Congratulations! You have taken the first step toward choosing to have an entirely different relationship with your mother. That's very exciting — and admirable ... especially after all these years of feeling that you were powerless to change your feelings, and that she may have been the one at fault. Now let's take the next step so that this Mother's Day is different — and you are left feeling satisfied at having achieved your own freedom from your reactions. That would be a remarkable achievement indeed! 10 Ways To Live The Profound Truths Of Our Lives
Mother's Day, like Christmas and other family times together, can be a period of enormous stress and apprehension before, during and after the event. I suggest that you make the choice based on a powerful new perspective, which will give you a profound sense of peace, ease, and even love. How good would that be? How freeing would that be for you? Would there be anything to lose?
More from YourTango: 14 Things Men Love, According To Science
There is so much history with our mothers which can produce such an ingrained and automatic response that it's hard to imagine that we can absolutely choose an entirely different one right now. So, what would it take for you to see what your mother says as an opportunity to discover a part of yourself that is completely immune to the old trigger points?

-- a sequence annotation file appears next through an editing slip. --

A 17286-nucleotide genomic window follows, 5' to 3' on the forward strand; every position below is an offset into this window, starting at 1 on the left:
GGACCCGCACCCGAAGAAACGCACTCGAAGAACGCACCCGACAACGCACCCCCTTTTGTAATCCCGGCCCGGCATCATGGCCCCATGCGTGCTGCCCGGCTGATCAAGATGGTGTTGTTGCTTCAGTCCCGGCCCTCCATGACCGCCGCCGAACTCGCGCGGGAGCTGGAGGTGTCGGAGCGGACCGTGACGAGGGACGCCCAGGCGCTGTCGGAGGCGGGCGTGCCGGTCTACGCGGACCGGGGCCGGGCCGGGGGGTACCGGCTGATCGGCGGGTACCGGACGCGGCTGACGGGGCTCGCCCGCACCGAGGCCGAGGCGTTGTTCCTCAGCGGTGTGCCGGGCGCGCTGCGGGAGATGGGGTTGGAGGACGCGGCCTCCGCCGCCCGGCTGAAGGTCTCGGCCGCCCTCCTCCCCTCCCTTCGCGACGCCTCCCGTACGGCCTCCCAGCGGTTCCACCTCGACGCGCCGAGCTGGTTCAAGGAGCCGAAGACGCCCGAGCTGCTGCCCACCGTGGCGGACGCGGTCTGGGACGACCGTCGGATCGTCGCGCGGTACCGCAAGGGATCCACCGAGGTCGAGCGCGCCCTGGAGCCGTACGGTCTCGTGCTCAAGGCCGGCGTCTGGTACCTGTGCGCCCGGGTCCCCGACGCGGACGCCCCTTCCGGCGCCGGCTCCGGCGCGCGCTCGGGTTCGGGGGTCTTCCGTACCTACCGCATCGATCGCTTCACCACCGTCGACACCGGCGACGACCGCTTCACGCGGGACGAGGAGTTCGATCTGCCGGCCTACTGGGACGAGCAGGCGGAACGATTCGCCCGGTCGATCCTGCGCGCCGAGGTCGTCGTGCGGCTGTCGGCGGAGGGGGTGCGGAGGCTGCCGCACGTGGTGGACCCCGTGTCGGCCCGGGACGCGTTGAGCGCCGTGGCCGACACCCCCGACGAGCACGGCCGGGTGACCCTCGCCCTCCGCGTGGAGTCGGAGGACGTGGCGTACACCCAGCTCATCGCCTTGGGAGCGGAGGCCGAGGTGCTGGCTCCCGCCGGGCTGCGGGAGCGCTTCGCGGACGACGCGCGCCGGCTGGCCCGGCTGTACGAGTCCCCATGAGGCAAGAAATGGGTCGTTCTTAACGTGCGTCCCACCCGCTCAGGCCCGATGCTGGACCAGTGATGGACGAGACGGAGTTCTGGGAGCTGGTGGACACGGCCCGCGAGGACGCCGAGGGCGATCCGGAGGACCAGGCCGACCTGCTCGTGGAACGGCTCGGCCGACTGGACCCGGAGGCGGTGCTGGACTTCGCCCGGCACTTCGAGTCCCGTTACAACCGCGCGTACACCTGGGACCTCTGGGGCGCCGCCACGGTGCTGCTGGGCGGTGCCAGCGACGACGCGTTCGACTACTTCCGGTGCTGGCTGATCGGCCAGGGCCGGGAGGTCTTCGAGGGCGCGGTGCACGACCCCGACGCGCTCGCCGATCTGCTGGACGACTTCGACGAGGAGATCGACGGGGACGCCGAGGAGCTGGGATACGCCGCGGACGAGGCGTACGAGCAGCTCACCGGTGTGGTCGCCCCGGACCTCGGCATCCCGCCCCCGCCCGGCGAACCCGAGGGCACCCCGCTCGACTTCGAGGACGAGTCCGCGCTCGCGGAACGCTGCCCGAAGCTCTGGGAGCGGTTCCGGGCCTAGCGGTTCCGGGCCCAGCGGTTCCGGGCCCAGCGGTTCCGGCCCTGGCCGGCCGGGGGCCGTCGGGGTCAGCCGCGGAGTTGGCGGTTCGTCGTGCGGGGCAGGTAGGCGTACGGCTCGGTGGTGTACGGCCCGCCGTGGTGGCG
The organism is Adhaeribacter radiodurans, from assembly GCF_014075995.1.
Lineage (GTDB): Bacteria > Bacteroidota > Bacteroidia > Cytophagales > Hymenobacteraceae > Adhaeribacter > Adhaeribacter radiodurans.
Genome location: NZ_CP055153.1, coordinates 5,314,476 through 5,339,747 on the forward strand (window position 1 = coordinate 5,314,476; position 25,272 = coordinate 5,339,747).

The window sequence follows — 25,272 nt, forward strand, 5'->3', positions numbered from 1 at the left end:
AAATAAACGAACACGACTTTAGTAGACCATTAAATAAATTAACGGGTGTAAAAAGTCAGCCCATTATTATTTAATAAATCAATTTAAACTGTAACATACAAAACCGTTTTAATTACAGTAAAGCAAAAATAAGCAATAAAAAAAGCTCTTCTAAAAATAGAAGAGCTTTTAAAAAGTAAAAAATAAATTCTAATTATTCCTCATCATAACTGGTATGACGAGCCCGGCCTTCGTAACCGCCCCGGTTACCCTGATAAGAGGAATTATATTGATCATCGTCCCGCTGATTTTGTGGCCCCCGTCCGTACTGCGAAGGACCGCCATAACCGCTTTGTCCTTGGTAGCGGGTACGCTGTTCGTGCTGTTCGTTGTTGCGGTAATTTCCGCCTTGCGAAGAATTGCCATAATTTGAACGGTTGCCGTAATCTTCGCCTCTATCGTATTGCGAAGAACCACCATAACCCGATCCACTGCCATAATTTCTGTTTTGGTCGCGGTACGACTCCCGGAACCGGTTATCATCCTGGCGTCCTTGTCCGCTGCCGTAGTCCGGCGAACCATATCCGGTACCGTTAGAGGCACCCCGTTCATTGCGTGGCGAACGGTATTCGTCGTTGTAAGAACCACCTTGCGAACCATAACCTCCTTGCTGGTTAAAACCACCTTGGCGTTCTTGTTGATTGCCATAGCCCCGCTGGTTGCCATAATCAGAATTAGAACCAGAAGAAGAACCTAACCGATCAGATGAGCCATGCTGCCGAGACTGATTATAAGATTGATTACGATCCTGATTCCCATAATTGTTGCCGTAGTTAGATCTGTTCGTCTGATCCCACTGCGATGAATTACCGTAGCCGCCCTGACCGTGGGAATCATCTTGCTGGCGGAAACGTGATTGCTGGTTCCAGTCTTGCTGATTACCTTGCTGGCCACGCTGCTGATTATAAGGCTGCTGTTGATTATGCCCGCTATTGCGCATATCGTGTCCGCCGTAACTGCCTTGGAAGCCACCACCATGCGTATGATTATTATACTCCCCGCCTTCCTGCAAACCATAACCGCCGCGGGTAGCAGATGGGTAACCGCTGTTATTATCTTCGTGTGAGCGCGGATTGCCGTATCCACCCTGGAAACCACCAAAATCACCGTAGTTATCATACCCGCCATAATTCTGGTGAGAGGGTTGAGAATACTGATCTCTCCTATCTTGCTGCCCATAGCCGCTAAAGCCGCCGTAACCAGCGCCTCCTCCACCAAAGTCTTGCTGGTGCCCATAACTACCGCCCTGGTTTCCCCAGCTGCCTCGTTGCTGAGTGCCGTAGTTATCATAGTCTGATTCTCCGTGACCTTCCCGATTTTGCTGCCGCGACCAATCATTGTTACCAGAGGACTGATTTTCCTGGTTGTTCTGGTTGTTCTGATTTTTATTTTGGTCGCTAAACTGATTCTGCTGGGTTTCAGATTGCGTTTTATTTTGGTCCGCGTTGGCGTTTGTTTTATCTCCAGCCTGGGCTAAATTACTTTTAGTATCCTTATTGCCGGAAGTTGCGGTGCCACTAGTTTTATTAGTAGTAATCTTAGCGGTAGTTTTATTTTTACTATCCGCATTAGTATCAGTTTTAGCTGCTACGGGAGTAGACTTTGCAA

In my first article I described that we can easily learn to "get out of the box," and from that perspective, we can choose to view life and any situation we are in from a perspective that immediately sets us free. This works equally well with our mothers — truly.
From this perspective, being with them could be a very satisfying experience because we could simply choose, if we wanted to, to be more open to a new possibility for our relationship. That could be our new focus — not to avoid pain, but to experience connection, appreciation, and care. Don't Believe Everything You Think!
Step 1: Release your history. Often, in our relationships with our mothers, we are so focused on the past and on what has happened, (or what we expect will happen in the future) that there is little room for anything new. We keep our hearts in a protective mode and somewhat closed so that we don't risk getting hurt again. We are just unwilling to give more fully of ourselves.
More from YourTango: Is 'Nesting' A Solution For Your Divorced Family?
That voice in our head likes to view life from the past, where it knows what to expect. In the past, there is certainty about who we are and who we have been. But what about being open to creating something brand new? Why not begin to see what happened in the past as something you can choose to be free of right now? How To Get Along With His Mom [VIDEO]
Maybe the new context for the two of you can be one of love, not of fear, anger or hurt. How would that be? Is there anything to lose from that perspective? How freeing would that be for both of you? What kind of relationship would you then want to create? How would you begin to do that? How much better would that feel?